There are a lot of lubrication points on a truck and trailer, leading many fleets to carry multiple greases to meet the various requirements of each component. However, many experts agree that fleets often stock too many greases when fewer multi-purpose lubes can accomplish the same job for less expense.
“I can’t tell you how many times I’ve seen that fleets may have three or four different greases that they’re using on the same piece of equipment,” said Paul Cigala, Exxon Mobil commercial vehicle lubricants applications engineer. “Chassis grease, fifth wheel grease, whatever they’re using on the trailer – a lot of that can be combined.”
While there can be reasons a specific grease is required for a given component, Cigala said there’s usually an opportunity for at least some consolidation.
“One for the under-chassis, one for the fifth wheel, and one for the trailer axle hubs, which is actually a semi-fluid grease,” added BP/Castrol Field Engineering/Heavy-Duty Technical Services Manager Jami Melani. “Actually, you can probably do it very effectively with no more than three greases.”
For example, an ASTM D 4950 GCLB grease can be used on the chassis and wheel bearings that don’t call for double-aught (00) grease, said Shell Lubricants OEM Technical Services Manager Stede Granger.
“Could there be a better grease for some of the items? Yes,” he said, noting it could even be used on the fifth wheel, although it would require more frequent grease intervals compared to a standard fifth wheel grease. “But if you’ve got to go with one grease, [an ASTM D 4950 GC-LB grease] does it all.”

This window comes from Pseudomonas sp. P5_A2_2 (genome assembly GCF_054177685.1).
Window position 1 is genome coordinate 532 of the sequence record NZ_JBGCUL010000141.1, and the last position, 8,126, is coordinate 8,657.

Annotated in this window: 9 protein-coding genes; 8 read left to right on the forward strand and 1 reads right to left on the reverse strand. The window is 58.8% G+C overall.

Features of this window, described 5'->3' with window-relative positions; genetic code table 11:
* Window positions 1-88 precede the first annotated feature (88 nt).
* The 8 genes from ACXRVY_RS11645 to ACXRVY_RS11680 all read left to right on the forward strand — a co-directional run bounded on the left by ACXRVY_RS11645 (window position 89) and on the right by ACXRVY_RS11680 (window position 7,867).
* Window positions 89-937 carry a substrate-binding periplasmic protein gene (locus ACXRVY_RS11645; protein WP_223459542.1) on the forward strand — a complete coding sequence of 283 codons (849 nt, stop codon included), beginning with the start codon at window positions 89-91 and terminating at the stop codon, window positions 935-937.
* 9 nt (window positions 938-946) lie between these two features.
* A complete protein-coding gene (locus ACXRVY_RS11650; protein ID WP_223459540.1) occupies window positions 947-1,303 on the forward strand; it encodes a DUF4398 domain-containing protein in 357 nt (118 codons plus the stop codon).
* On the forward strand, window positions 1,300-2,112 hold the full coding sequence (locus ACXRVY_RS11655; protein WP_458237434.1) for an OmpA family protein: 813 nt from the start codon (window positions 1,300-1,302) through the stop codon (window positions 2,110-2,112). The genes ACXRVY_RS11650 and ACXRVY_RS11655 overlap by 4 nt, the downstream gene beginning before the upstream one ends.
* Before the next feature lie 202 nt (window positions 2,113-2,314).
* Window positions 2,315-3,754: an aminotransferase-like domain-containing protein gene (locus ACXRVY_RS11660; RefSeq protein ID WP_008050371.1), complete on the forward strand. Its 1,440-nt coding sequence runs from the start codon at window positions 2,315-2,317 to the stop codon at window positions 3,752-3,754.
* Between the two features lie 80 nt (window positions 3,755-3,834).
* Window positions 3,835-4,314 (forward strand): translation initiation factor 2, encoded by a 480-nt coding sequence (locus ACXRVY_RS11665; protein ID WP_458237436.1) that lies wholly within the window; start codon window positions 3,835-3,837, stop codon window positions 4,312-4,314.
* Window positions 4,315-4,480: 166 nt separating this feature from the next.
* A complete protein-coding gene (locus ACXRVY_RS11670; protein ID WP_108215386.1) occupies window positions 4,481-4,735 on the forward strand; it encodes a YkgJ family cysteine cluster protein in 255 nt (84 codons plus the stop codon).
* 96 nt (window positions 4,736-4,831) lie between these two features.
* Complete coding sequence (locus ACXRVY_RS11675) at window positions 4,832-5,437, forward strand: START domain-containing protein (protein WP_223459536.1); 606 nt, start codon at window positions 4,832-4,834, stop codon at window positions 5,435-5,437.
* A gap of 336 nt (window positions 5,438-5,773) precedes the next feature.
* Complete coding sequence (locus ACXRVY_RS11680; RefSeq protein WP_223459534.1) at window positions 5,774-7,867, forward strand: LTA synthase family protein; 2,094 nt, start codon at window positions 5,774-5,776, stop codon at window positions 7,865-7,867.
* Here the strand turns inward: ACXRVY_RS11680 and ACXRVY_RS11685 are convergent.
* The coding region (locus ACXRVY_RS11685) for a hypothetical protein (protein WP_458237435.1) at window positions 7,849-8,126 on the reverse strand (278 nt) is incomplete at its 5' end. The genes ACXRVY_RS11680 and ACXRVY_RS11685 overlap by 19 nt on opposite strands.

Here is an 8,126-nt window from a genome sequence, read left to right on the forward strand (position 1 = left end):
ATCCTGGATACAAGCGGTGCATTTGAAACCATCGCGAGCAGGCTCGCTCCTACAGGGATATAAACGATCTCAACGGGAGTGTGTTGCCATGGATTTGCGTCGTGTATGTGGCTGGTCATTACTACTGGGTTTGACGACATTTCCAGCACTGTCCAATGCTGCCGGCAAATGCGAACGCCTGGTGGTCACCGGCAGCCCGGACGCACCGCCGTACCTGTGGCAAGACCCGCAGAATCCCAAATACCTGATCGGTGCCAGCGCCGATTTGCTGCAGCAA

Greases approved for the NLGI Certification Mark GC-LB include a variety of tests performance requirements including wear protection and operating temperature range.
Consolidating greases can not only save money, but also simplify matters for technicians.
“Everybody wants to have it as easy as possible,” said Cigala. “One less thing that they have to worry about: ‘This piece takes the blue grease and this piece takes the red grease.'”
Grease color often tends to follow popular trends within the industry. For example, bright blue grease was once popular among technicians and industry professionals. However, Petro-Canada Lubricants OEM technical liaison Darryl Purificati said the colors are typically only related to the dye used by the individual brands, which helps provide brand recognition and marketing, and doesn’t have an impact on the performance of the grease itself.
“The more important grease characteristics are thickener type, NLGI Grade Consistency, base oil viscosity, extreme pressure anti-wear protection, water wash out resistance and operating temperature range,” said Chevron Lubricants Industrial and Coolants Brand Manager Dan Holdmeyer. “Most on-highway fleets utilize lithium complex thickened grease and thus staying with that will help with compatibility of greases used.”
NLGI Grade 2 greases are generally used except where a centralized greasing system is employed where a softer grade grease is recommended to enable better pumpability. The trailer axles will use a semi-fluid grease.
“It’s vital to have the correct grease in the right grease point, in the correct amount at the right time,” Purificati said. “Each truck has its own unique requirements which means that a ‘one grease fits all’ philosophy is often not possible.”
Melani suggested fleets interested in consolidating grease type speak to the technical support staff of their lubricant provider.
“They will be able to share their insight into how you can safely reduce the number of greases in your workshop without compromising the protection of your hardware to help keep your fleet on the road and prevent unplanned downtime,” Purificati said.
When making a change from one grease to another, Holdmeyer recommended first checking for compatibility between the greases and then monitor performance for the next couple of grease intervals to make sure equipment is being protected.